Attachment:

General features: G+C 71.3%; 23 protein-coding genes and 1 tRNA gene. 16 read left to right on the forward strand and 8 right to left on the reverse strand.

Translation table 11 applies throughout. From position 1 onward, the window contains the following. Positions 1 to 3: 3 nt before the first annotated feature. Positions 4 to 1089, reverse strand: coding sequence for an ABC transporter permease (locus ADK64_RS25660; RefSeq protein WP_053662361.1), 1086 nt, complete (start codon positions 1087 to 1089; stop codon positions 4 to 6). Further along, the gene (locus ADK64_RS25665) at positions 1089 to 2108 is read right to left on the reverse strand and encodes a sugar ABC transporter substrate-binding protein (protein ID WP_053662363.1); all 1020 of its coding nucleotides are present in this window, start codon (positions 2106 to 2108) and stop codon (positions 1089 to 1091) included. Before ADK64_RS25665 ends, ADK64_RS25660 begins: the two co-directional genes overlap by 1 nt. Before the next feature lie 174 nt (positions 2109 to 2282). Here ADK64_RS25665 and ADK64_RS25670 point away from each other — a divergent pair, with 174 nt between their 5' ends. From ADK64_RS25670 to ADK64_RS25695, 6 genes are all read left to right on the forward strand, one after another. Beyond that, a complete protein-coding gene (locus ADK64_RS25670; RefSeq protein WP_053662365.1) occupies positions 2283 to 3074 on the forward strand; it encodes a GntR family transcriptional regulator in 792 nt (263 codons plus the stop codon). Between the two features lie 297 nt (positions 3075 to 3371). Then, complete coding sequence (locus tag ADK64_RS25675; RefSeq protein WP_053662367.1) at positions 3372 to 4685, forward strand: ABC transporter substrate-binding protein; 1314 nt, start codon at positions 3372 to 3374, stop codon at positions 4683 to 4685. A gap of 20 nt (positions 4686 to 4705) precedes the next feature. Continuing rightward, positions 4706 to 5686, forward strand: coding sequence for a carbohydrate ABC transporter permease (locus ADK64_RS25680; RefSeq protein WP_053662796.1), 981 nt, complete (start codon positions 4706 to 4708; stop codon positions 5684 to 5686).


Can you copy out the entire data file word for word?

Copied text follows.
General features: G+C 71.3%; 23 protein-coding genes and 1 tRNA gene. 16 read left to right on the forward strand and 8 right to left on the reverse strand.

Translation table 11 applies throughout. From position 1 onward, the window contains the following. Positions 1 to 3: 3 nt before the first annotated feature. Positions 4 to 1089, reverse strand: coding sequence for an ABC transporter permease (locus ADK64_RS25660; RefSeq protein WP_053662361.1), 1086 nt, complete (start codon positions 1087 to 1089; stop codon positions 4 to 6). Further along, the gene (locus ADK64_RS25665) at positions 1089 to 2108 is read right to left on the reverse strand and encodes a sugar ABC transporter substrate-binding protein (protein ID WP_053662363.1); all 1020 of its coding nucleotides are present in this window, start codon (positions 2106 to 2108) and stop codon (positions 1089 to 1091) included. Before ADK64_RS25665 ends, ADK64_RS25660 begins: the two co-directional genes overlap by 1 nt. Before the next feature lie 174 nt (positions 2109 to 2282). Here ADK64_RS25665 and ADK64_RS25670 point away from each other — a divergent pair, with 174 nt between their 5' ends. From ADK64_RS25670 to ADK64_RS25695, 6 genes are all read left to right on the forward strand, one after another. Beyond that, a complete protein-coding gene (locus ADK64_RS25670; RefSeq protein WP_053662365.1) occupies positions 2283 to 3074 on the forward strand; it encodes a GntR family transcriptional regulator in 792 nt (263 codons plus the stop codon). Between the two features lie 297 nt (positions 3075 to 3371). Then, complete coding sequence (locus tag ADK64_RS25675; RefSeq protein WP_053662367.1) at positions 3372 to 4685, forward strand: ABC transporter substrate-binding protein; 1314 nt, start codon at positions 3372 to 3374, stop codon at positions 4683 to 4685. A gap of 20 nt (positions 4686 to 4705) precedes the next feature. Continuing rightward, positions 4706 to 5686, forward strand: coding sequence for a carbohydrate ABC transporter permease (locus ADK64_RS25680; RefSeq protein WP_053662796.1), 981 nt, complete (start codon positions 4706 to 4708; stop codon positions 5684 to 5686).